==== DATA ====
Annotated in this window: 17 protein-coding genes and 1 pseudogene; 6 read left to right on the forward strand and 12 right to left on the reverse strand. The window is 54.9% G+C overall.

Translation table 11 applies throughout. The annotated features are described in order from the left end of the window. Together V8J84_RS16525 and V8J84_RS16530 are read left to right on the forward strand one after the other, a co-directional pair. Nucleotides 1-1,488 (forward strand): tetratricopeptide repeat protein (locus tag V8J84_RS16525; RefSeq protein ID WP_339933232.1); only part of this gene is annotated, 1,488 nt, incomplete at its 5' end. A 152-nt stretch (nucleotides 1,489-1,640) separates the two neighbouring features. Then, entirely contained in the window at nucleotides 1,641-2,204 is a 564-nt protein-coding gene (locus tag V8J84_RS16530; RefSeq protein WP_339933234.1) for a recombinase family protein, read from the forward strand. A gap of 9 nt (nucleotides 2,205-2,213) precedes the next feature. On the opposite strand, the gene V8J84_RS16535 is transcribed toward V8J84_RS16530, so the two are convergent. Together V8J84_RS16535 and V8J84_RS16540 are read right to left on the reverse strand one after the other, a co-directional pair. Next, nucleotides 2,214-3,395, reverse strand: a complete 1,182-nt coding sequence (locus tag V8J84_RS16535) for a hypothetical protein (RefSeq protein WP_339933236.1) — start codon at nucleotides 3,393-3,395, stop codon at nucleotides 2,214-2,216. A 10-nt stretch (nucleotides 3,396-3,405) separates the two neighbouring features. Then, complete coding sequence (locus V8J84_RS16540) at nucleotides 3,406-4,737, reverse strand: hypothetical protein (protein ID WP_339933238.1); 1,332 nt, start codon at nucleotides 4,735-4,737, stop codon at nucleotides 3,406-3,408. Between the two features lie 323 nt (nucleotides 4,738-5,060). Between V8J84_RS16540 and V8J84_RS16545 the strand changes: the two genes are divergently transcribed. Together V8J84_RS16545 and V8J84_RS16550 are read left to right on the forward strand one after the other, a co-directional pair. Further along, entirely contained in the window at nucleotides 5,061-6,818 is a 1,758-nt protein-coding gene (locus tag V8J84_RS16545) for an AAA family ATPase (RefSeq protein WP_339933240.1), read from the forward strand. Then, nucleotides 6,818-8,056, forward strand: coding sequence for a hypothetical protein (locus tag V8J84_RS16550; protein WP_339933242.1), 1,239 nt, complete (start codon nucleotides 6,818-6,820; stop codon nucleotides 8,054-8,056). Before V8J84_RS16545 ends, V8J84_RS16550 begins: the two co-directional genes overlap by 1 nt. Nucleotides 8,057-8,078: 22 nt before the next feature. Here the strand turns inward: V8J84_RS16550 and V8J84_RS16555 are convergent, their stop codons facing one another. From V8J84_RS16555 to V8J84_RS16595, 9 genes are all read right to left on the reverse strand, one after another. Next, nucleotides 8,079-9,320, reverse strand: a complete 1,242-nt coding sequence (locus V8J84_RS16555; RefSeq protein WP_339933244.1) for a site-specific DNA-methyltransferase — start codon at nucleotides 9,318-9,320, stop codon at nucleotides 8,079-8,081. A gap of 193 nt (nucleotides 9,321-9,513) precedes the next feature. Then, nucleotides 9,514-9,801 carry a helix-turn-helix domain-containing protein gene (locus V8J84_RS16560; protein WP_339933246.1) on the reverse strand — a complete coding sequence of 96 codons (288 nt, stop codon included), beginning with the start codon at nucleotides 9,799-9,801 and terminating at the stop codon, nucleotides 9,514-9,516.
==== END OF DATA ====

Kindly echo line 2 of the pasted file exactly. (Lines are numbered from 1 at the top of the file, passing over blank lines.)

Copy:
Translation table 11 applies throughout. The annotated features are described in order from the left end of the window. Together V8J84_RS16525 and V8J84_RS16530 are read left to right on the forward strand one after the other, a co-directional pair. Nucleotides 1-1,488 (forward strand): tetratricopeptide repeat protein (locus tag V8J84_RS16525; RefSeq protein ID WP_339933232.1); only part of this gene is annotated, 1,488 nt, incomplete at its 5' end. A 152-nt stretch (nucleotides 1,489-1,640) separates the two neighbouring features. Then, entirely contained in the window at nucleotides 1,641-2,204 is a 564-nt protein-coding gene (locus tag V8J84_RS16530; RefSeq protein WP_339933234.1) for a recombinase family protein, read from the forward strand. A gap of 9 nt (nucleotides 2,205-2,213) precedes the next feature. On the opposite strand, the gene V8J84_RS16535 is transcribed toward V8J84_RS16530, so the two are convergent. Together V8J84_RS16535 and V8J84_RS16540 are read right to left on the reverse strand one after the other, a co-directional pair. Next, nucleotides 2,214-3,395, reverse strand: a complete 1,182-nt coding sequence (locus tag V8J84_RS16535) for a hypothetical protein (RefSeq protein WP_339933236.1) — start codon at nucleotides 3,393-3,395, stop codon at nucleotides 2,214-2,216. A 10-nt stretch (nucleotides 3,396-3,405) separates the two neighbouring features. Then, complete coding sequence (locus V8J84_RS16540) at nucleotides 3,406-4,737, reverse strand: hypothetical protein (protein ID WP_339933238.1); 1,332 nt, start codon at nucleotides 4,735-4,737, stop codon at nucleotides 3,406-3,408. Between the two features lie 323 nt (nucleotides 4,738-5,060). Between V8J84_RS16540 and V8J84_RS16545 the strand changes: the two genes are divergently transcribed. Together V8J84_RS16545 and V8J84_RS16550 are read left to right on the forward strand one after the other, a co-directional pair. Further along, entirely contained in the window at nucleotides 5,061-6,818 is a 1,758-nt protein-coding gene (locus tag V8J84_RS16545) for an AAA family ATPase (RefSeq protein WP_339933240.1), read from the forward strand. Then, nucleotides 6,818-8,056, forward strand: coding sequence for a hypothetical protein (locus tag V8J84_RS16550; protein WP_339933242.1), 1,239 nt, complete (start codon nucleotides 6,818-6,820; stop codon nucleotides 8,054-8,056). Before V8J84_RS16545 ends, V8J84_RS16550 begins: the two co-directional genes overlap by 1 nt. Nucleotides 8,057-8,078: 22 nt before the next feature. Here the strand turns inward: V8J84_RS16550 and V8J84_RS16555 are convergent, their stop codons facing one another. From V8J84_RS16555 to V8J84_RS16595, 9 genes are all read right to left on the reverse strand, one after another. Next, nucleotides 8,079-9,320, reverse strand: a complete 1,242-nt coding sequence (locus V8J84_RS16555; RefSeq protein WP_339933244.1) for a site-specific DNA-methyltransferase — start codon at nucleotides 9,318-9,320, stop codon at nucleotides 8,079-8,081. A gap of 193 nt (nucleotides 9,321-9,513) precedes the next feature. Then, nucleotides 9,514-9,801 carry a helix-turn-helix domain-containing protein gene (locus V8J84_RS16560; protein WP_339933246.1) on the reverse strand — a complete coding sequence of 96 codons (288 nt, stop codon included), beginning with the start codon at nucleotides 9,799-9,801 and terminating at the stop codon, nucleotides 9,514-9,516.